Novelists writing short stories?

A long time ago, after the dinosaurs died out but before the discovery of bronze, I knew I wanted to be a writer. Yes, even then. I also knew what kind of writing I wanted to do. I wanted to write books. I didn’t want to write newspaper articles, blog content (yes, I know, go laugh somewhere else) or short stories. I wanted to write books and that was it.

Would the world leave it alone? No, of course it wouldn’t. Everywhere I looked there were bestselling authors who had worked as journalists, authors who started out submitting short stories to magazines, authors who blogged for fifty million years before they published a book. These guys had done it the “right” way, I was told. They had honed their craft. The constraints of journalism and short stories meant that they had to say what they wanted to say in the most economical way possible. They could craft a scene with three nouns and a conjunction and abhorred the dastardly demons Adjective and Adverb. They knew about deadlines.

Yeah, right, I said (insert appropriate hand gesture here). Even when my father had some success with writing short stories and submitting them to competitions I swore blind I wasn’t going to do it.

I’m no good at short stories, I blustered. I don’t have my father’s twisted mind, and some of his stories really are freaky. I worry about him when I read them, to be honest. I don’t have that kind of freakazoid nature, I said.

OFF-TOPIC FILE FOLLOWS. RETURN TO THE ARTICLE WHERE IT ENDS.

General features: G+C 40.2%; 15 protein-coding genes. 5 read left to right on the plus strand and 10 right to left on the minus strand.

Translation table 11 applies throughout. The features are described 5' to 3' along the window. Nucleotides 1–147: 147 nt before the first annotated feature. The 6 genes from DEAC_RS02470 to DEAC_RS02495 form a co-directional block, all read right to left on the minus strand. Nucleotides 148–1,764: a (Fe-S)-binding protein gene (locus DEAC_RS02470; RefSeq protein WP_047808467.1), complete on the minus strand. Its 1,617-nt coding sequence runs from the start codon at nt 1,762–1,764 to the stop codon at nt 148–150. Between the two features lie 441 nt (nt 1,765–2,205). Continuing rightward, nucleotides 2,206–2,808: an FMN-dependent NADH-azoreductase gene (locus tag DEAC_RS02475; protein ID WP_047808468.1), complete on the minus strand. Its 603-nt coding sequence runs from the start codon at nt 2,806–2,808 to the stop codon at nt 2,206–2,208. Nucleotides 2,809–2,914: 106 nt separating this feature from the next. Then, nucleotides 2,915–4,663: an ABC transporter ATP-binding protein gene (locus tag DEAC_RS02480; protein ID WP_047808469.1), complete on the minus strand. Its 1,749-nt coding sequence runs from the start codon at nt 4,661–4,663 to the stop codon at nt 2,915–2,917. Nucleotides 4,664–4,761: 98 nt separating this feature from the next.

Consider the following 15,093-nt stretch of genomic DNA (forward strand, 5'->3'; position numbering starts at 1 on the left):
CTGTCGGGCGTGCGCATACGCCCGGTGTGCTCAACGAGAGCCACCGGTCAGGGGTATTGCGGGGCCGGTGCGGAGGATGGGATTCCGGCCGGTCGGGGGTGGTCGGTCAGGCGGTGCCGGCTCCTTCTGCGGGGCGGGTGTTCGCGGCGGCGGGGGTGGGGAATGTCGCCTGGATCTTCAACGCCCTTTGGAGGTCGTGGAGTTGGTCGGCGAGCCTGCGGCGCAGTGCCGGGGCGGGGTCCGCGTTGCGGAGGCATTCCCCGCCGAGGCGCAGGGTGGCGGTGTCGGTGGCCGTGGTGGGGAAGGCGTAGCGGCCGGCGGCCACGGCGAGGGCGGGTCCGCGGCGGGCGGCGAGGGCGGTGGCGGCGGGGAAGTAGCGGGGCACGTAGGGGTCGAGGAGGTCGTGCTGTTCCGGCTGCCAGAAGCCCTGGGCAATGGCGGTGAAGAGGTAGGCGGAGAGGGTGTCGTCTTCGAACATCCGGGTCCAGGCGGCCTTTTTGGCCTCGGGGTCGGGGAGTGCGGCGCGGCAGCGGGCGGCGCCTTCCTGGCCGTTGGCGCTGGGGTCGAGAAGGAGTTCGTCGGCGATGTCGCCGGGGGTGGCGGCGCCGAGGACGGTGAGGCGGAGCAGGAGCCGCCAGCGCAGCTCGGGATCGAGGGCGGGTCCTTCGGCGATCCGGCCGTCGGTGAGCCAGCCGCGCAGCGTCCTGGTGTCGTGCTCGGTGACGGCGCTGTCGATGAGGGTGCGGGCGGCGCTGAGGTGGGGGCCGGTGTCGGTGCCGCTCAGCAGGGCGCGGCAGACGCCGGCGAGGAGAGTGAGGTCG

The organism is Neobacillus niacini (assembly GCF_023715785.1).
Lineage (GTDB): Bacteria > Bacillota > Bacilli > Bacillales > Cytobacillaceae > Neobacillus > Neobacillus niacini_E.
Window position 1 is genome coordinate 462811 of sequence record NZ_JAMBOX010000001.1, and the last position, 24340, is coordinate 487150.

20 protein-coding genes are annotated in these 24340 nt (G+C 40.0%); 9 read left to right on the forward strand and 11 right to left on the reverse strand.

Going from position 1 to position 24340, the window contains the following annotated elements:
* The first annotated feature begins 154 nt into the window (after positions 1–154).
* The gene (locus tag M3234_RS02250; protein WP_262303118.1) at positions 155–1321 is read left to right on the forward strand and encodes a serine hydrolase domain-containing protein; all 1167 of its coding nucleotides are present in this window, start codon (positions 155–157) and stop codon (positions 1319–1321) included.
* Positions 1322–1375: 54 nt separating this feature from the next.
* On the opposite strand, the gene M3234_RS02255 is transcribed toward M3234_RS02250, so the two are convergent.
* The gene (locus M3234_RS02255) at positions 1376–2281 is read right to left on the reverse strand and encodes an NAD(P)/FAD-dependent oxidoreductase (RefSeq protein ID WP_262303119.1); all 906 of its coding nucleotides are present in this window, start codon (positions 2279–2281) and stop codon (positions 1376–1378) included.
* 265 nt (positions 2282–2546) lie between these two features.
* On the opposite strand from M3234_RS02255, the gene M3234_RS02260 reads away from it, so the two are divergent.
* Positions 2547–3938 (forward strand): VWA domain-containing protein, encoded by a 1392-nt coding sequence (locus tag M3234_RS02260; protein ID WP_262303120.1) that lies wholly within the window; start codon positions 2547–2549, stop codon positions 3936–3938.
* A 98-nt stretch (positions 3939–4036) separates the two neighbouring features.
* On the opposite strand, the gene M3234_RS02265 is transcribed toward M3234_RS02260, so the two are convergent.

Of course, it was all bullshit. Of course I’ve got that freakazoid nature. For a start, he and I are related. It’s in my genes. For another thing, I write fantasy and I think nothing of torturing my main characters until they wish they still had their tongues so that they could beg for mercy.

The fact of the matter was, I was scared. I thought I needed a larger number of words with which to craft my story. The idea of having to get backstory, a plot and character development into a few thousand words scared the crap out of me. Flash fiction was the scariest of all. How were you supposed to get all this into a thousand words or less?

Now, I have since looked back at my younger self and realised I was lazy. Yes. Lazy. With a capital L and capital all the other letters as well. I didn’t want to try. No guts. The fact remains that crafting a short story is an incredibly useful exercise for aspiring writers. And other kinds of writers too.

Even if you have no intention of earning your living as a journalist, writing short stories allows you to hone your skills as a story-teller without spending thousands of hours on it, or having to wait a year for feedback. Or a rejection. People who know say that short stories are much harder to write than books, and they’re right. You still have to create an entire world, you still need a hook, memorable characters and a climax. All the things you need in an eighty thousand word manuscript, but without the six month to ten year slog needed to achieve them.

The best bit? You can submit them to magazines or anthologies and get paid for them. Now don’t tell me that’s not motivation.

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About Mhairi Simpson

Writer, dreamer. Magic, dragons, pink mice, cake. Come say hi!
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14 Responses to Novelists writing short stories?

  1. Liz says:

    Yes, I get all that, but my short stories suck. I mean, badly. Don’t believe me? I put a couple of them on Scribd (links on my blog’s sidebar).